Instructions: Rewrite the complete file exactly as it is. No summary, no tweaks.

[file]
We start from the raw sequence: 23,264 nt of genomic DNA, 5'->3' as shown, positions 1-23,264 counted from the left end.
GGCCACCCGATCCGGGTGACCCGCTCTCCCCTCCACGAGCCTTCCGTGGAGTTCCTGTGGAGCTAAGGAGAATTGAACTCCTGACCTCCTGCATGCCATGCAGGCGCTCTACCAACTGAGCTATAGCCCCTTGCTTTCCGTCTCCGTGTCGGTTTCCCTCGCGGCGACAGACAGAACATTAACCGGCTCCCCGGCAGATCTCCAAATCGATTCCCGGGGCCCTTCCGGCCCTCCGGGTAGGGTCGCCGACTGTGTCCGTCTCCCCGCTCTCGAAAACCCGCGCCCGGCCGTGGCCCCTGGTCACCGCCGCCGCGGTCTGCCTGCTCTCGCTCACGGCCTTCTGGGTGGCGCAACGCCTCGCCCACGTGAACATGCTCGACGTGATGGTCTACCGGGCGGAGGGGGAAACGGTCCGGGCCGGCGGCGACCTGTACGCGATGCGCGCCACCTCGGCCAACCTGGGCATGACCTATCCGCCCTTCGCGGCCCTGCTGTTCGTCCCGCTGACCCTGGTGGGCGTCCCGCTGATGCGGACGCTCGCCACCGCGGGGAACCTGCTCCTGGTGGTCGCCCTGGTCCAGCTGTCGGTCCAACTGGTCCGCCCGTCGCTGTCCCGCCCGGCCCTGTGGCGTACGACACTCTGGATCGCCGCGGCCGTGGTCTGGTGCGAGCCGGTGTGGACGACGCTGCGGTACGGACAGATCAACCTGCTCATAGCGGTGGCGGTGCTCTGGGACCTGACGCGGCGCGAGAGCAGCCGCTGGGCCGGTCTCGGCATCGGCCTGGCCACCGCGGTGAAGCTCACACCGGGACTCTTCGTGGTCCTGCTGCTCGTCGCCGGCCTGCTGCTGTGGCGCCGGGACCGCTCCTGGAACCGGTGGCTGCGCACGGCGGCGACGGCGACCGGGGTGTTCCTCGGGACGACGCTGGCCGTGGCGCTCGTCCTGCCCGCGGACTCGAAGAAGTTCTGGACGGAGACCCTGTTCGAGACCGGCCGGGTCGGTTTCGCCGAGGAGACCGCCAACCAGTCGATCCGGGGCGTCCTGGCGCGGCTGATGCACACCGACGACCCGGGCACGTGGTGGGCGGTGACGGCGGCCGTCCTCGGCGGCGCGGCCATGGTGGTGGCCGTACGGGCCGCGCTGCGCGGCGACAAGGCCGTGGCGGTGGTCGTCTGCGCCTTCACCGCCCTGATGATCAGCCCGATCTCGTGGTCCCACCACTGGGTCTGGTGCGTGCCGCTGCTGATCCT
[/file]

We start from the raw sequence: 23,264 nt of genomic DNA, 5'->3' as shown, positions 1-23,264 counted from the left end.
GGCCACCCGATCCGGGTGACCCGCTCTCCCCTCCACGAGCCTTCCGTGGAGTTCCTGTGGAGCTAAGGAGAATTGAACTCCTGACCTCCTGCATGCCATGCAGGCGCTCTACCAACTGAGCTATAGCCCCTTGCTTTCCGTCTCCGTGTCGGTTTCCCTCGCGGCGACAGACAGAACATTAACCGGCTCCCCGGCAGATCTCCAAATCGATTCCCGGGGCCCTTCCGGCCCTCCGGGTAGGGTCGCCGACTGTGTCCGTCTCCCCGCTCTCGAAAACCCGCGCCCGGCCGTGGCCCCTGGTCACCGCCGCCGCGGTCTGCCTGCTCTCGCTCACGGCCTTCTGGGTGGCGCAACGCCTCGCCCACGTGAACATGCTCGACGTGATGGTCTACCGGGCGGAGGGGGAAACGGTCCGGGCCGGCGGCGACCTGTACGCGATGCGCGCCACCTCGGCCAACCTGGGCATGACCTATCCGCCCTTCGCGGCCCTGCTGTTCGTCCCGCTGACCCTGGTGGGCGTCCCGCTGATGCGGACGCTCGCCACCGCGGGGAACCTGCTCCTGGTGGTCGCCCTGGTCCAGCTGTCGGTCCAACTGGTCCGCCCGTCGCTGTCCCGCCCGGCCCTGTGGCGTACGACACTCTGGATCGCCGCGGCCGTGGTCTGGTGCGAGCCGGTGTGGACGACGCTGCGGTACGGACAGATCAACCTGCTCATAGCGGTGGCGGTGCTCTGGGACCTGACGCGGCGCGAGAGCAGCCGCTGGGCCGGTCTCGGCATCGGCCTGGCCACCGCGGTGAAGCTCACACCGGGACTCTTCGTGGTCCTGCTGCTCGTCGCCGGCCTGCTGCTGTGGCGCCGGGACCGCTCCTGGAACCGGTGGCTGCGCACGGCGGCGACGGCGACCGGGGTGTTCCTCGGGACGACGCTGGCCGTGGCGCTCGTCCTGCCCGCGGACTCGAAGAAGTTCTGGACGGAGACCCTGTTCGAGACCGGCCGGGTCGGTTTCGCCGAGGAGACCGCCAACCAGTCGATCCGGGGCGTCCTGGCGCGGCTGATGCACACCGACGACCCGGGCACGTGGTGGGCGGTGACGGCGGCCGTCCTCGGCGGCGCGGCCATGGTGGTGGCCGTACGGGCCGCGCTGCGCGGCGACAAGGCCGTGGCGGTGGTCGTCTGCGCCTTCACCGCCCTGATGATCAGCCCGATCTCGTGGTCCCACCACTGGGTCTGGTGCGTGCCGCTGCTGATCCT